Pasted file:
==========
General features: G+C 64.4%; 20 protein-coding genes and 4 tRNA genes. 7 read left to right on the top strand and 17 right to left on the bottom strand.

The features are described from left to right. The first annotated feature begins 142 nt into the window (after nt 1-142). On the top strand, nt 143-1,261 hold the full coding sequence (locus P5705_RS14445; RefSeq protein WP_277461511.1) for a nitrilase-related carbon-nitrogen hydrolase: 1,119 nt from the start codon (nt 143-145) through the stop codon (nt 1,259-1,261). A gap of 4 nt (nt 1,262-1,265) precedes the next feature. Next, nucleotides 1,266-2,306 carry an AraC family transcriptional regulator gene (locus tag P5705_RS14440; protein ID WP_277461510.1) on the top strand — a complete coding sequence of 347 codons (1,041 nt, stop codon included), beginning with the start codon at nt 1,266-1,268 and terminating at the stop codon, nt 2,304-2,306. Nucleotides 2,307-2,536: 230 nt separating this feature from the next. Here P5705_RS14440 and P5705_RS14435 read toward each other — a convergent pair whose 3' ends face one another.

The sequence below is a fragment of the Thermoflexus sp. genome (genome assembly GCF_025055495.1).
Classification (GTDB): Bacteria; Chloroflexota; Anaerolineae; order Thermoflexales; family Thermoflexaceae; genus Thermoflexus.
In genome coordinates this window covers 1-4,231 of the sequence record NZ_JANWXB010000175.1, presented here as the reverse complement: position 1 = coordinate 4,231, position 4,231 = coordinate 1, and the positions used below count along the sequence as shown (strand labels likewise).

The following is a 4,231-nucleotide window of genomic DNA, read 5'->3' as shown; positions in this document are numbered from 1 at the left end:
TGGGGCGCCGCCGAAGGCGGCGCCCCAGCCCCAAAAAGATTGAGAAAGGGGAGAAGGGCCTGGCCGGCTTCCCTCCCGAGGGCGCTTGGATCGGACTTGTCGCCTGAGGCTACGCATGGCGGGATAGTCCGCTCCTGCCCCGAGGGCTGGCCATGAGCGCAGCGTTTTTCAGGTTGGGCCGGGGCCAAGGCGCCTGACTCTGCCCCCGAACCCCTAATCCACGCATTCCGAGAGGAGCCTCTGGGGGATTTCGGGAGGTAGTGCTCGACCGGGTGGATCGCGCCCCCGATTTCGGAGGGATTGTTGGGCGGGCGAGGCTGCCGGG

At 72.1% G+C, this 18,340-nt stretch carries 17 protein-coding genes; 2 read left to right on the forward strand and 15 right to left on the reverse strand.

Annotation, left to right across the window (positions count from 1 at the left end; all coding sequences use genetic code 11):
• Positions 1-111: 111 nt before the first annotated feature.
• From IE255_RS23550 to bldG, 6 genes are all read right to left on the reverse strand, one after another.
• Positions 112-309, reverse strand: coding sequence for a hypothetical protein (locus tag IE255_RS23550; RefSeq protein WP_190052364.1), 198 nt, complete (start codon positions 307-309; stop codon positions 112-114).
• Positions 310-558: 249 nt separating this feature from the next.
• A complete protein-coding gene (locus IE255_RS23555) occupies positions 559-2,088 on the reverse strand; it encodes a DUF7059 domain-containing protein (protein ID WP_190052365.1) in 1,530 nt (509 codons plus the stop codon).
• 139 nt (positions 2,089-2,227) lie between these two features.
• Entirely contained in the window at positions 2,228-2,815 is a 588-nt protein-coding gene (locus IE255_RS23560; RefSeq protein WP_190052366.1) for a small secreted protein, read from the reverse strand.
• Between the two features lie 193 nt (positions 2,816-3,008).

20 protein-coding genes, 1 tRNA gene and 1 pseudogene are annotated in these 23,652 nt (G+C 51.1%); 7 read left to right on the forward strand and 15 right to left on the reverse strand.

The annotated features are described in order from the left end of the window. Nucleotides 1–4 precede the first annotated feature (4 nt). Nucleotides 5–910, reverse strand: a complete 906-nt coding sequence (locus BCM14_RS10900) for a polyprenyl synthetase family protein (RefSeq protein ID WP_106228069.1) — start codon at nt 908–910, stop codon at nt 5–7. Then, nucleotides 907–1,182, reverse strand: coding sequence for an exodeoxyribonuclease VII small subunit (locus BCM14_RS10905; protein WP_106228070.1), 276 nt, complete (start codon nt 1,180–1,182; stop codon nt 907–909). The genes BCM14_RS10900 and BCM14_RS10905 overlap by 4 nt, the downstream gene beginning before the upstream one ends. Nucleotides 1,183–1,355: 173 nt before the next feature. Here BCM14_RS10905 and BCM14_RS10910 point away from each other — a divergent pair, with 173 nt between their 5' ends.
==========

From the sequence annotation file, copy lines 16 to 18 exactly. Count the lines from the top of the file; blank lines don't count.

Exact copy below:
• Entirely contained in the window at positions 2,228-2,815 is a 588-nt protein-coding gene (locus IE255_RS23560; RefSeq protein WP_190052366.1) for a small secreted protein, read from the reverse strand.
• Between the two features lie 193 nt (positions 2,816-3,008).

20 protein-coding genes, 1 tRNA gene and 1 pseudogene are annotated in these 23,652 nt (G+C 51.1%); 7 read left to right on the forward strand and 15 right to left on the reverse strand.